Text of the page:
Monday, March 30, 2020

Beachcombing in South Africa by Rudy van der Elst

One of my earliest memories involves going for walks on the beach with my family. We often found such magical items such as mermaid's purses, cuttlefish shells and sometimes, if we were lucky (or early) even paper nautilus shells. We once even found a boomerang! So it was with a fair amount of nostalgia that I picked up Beachcombing in South Africa by Rudy van der Elst.

This light, easy-to-read guide gives a very basic overview of what one can expect to find while on the beach, be it items that are from the sea, such as shells, jellyfish or fish, to items that have floated on the tide such as seeds from trees or manmade flotsam and jetsam. In case you were interested, yes, there is a difference between flotsam and jetsam, and you'll find out what that is.

Due to the scope of the book, there isn't space for Van der Elst to go into any great detail about any of the topics, but he does provide a good jumping off point for those wishing to dig deeper (the references and further reading section right at the end will provide loads of content to seek out).

Each section is amply illustrated with informative photos and info panels, that offers a taste of information that will at least lend seekers with some authority when explaining what they've found – especially useful I reckon to parents embarking on a seaside holiday with kiddos. There is some indication of the legalities and protocol to keep in mind when finding certain objects, and what to do when encountering sea mammals and birds in distress. The useful contacts and numbers right at the end is also a nice touch.

All in all, this is a useful book, and if you're one of the lucky sods who has a beach house, get yourself a copy to leave there for those seaside holidays.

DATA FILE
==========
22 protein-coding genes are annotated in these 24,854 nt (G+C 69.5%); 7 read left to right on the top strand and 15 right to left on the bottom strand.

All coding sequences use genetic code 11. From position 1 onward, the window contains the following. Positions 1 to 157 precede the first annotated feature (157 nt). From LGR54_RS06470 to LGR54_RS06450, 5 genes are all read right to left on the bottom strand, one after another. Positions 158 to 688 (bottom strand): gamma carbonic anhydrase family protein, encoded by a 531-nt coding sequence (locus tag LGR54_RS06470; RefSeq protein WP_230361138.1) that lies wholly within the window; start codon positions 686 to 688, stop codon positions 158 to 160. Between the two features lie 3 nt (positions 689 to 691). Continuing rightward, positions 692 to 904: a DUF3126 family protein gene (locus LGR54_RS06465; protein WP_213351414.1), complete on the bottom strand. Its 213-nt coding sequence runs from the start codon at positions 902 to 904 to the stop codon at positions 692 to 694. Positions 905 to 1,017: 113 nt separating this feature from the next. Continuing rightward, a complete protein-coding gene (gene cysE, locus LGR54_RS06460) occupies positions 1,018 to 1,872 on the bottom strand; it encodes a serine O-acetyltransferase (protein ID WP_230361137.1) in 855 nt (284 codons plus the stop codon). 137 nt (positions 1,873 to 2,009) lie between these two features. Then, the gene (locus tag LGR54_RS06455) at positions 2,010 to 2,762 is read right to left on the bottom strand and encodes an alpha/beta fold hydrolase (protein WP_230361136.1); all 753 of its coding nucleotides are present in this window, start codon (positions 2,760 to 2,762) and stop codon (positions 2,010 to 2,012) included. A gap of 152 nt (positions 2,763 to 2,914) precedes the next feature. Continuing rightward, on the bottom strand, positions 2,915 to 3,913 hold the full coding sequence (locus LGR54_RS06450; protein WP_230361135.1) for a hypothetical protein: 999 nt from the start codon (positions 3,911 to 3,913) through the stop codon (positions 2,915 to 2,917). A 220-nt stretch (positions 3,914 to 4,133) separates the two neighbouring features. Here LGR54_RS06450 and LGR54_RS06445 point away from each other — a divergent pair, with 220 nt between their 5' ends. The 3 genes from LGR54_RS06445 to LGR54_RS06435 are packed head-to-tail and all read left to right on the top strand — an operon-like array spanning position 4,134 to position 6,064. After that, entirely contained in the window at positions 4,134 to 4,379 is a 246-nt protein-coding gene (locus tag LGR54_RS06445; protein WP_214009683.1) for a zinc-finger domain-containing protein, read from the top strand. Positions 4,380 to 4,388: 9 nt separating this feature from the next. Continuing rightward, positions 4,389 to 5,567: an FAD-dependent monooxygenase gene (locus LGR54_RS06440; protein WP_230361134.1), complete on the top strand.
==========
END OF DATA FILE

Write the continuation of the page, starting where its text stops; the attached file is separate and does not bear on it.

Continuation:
Monday, March 9, 2020

The Raft by Fred Strydom

I'm going to be straight-up honest. I don't think The Raft by Fred Strydom quite worked for me. I've heard so much about the book, that it's amazing, and all that, but my feeling upon finishing the novel was that it could probably have had about a quarter of its content dropped on the cutting room floor and been a stronger novel for it.

If you're looking for a post-apocalyptic quest in a similar vein as kind of world you'd expect in The Last of Us, or The Walking Dead, sans the zombies, this is not that book, although there is an inner and outer journey–just not in any strict linear fashion. What we do have is a nested narrative filled with seemingly unconnected vignettes and a fair amount of existential dread.

So if something a bit more reflective and ambiguous in tale-telling is your thing, go for this book. This story will most likely speak to you then. I personally found it a little too loose, and taking just a little bit too long to reach a point. Reality is fluid, and it's difficult telling dream sequence apart from the actual happenings, to the point near the end that I was almost too afraid to trust anything the author laid down in the story. And who knows, maybe that was his intention. There's even a space where Strydom shifts to second person, instead of first, which just jarred me out of the story.

There were times where things got a little Event Horizon for me, so I suppose this is sufficiently SF, but even so, I do feel that the navel gazing Mr Kayle engages in kinda rubs the edges off the impact of the ending. The twist in the ending, when it came, wasn't wholly unexpected, and it had a pleasant sting. I just feel that we could have fewer twists and turns before we got there. Strydom can write, though, and he makes some great observations. I feel if The Raft is viewed in a more literary light, it stands a little straighter. But right now, lit-fic just isn't my jam.

Sunday, March 8, 2020

Immortals' Requiem by Vincent Bobbe

I'll start by saying this much, Immortals' Requiem by Vincent Bobbe is not for the squeamish. Blending slashes of horror with dark fantasy, the story follows the points of view of multiple characters as they begin their descent into the catastrophic events that play out when an ancient evil awakens in Manchester. The apocalypse has arrived, and it's very hungry.